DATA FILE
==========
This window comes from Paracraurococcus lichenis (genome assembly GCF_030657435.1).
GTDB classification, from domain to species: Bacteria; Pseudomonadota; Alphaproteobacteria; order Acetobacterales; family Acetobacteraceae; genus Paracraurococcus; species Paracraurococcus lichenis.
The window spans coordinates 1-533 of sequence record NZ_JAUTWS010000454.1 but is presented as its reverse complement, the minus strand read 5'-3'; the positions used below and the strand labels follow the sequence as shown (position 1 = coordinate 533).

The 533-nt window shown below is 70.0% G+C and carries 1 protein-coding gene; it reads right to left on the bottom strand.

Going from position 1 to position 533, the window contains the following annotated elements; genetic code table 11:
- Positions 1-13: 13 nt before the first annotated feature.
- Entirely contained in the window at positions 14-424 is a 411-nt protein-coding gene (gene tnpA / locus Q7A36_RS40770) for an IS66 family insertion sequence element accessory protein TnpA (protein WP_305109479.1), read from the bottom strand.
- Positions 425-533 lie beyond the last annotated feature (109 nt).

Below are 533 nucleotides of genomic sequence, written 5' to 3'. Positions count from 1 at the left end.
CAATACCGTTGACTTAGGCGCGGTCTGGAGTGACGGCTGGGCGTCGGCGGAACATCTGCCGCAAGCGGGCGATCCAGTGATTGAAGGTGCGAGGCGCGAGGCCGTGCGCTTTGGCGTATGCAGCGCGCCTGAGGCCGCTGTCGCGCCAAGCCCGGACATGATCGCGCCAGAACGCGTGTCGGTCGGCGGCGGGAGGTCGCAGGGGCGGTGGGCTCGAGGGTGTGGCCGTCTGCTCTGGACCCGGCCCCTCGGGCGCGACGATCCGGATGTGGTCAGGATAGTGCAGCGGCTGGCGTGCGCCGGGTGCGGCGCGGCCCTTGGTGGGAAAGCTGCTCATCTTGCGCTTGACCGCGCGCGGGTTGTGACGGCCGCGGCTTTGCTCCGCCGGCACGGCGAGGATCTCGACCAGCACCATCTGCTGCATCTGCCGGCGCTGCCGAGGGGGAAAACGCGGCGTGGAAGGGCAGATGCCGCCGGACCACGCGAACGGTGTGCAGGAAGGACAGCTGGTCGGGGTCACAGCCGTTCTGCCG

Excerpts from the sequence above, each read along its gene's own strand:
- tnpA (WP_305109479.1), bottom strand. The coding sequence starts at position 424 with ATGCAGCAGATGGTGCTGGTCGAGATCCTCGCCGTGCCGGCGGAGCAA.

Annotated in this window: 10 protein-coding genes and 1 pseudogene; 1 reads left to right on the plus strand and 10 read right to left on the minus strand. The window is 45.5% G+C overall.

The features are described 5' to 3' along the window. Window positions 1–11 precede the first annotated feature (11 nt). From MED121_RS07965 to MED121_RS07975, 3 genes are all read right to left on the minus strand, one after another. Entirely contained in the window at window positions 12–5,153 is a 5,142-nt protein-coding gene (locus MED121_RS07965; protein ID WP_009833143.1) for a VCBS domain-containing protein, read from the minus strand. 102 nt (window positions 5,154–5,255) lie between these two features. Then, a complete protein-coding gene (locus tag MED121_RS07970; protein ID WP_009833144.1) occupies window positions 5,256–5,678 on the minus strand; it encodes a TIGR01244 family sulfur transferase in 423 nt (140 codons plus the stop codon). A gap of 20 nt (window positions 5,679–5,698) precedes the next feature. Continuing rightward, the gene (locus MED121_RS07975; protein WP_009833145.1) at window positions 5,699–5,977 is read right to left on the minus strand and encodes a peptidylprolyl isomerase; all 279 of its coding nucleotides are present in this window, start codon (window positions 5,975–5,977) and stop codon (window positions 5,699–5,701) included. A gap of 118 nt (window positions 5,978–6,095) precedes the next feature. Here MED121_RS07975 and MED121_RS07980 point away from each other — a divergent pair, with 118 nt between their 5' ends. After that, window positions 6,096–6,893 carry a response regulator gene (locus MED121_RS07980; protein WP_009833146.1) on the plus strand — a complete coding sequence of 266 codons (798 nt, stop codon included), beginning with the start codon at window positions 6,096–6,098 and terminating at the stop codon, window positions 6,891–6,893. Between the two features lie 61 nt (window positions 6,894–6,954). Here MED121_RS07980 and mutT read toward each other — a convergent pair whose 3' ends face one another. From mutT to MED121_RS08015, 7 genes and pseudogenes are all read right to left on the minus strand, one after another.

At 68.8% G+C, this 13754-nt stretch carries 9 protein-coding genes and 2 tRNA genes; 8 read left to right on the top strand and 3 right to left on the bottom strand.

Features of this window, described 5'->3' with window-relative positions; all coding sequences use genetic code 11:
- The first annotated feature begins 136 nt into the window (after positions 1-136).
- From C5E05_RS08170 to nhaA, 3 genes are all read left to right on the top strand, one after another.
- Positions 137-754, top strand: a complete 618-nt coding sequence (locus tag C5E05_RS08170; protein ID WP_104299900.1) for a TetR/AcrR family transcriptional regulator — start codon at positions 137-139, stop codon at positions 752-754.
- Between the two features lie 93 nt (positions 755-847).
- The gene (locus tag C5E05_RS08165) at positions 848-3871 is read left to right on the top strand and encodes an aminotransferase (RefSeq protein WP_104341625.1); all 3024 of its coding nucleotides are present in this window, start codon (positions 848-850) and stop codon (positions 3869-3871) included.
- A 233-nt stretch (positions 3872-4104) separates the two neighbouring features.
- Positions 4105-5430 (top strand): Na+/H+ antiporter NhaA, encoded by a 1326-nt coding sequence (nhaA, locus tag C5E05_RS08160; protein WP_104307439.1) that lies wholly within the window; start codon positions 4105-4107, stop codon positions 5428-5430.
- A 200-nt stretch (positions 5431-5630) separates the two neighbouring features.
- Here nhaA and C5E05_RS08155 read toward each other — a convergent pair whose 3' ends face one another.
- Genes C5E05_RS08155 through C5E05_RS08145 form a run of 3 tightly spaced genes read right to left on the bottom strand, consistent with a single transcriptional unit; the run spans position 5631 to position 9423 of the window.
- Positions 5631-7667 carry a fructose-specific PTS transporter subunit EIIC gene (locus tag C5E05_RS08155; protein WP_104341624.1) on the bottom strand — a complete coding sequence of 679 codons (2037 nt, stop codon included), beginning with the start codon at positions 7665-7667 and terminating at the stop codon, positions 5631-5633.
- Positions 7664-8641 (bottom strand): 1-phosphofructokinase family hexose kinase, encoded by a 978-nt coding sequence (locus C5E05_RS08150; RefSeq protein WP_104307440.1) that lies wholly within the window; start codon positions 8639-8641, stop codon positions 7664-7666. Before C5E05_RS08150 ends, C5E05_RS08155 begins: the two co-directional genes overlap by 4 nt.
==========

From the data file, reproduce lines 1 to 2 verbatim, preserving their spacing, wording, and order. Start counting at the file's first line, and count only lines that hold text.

This window comes from Paracraurococcus lichenis (genome assembly GCF_030657435.1).
GTDB classification, from domain to species: Bacteria; Pseudomonadota; Alphaproteobacteria; order Acetobacterales; family Acetobacteraceae; genus Paracraurococcus; species Paracraurococcus lichenis.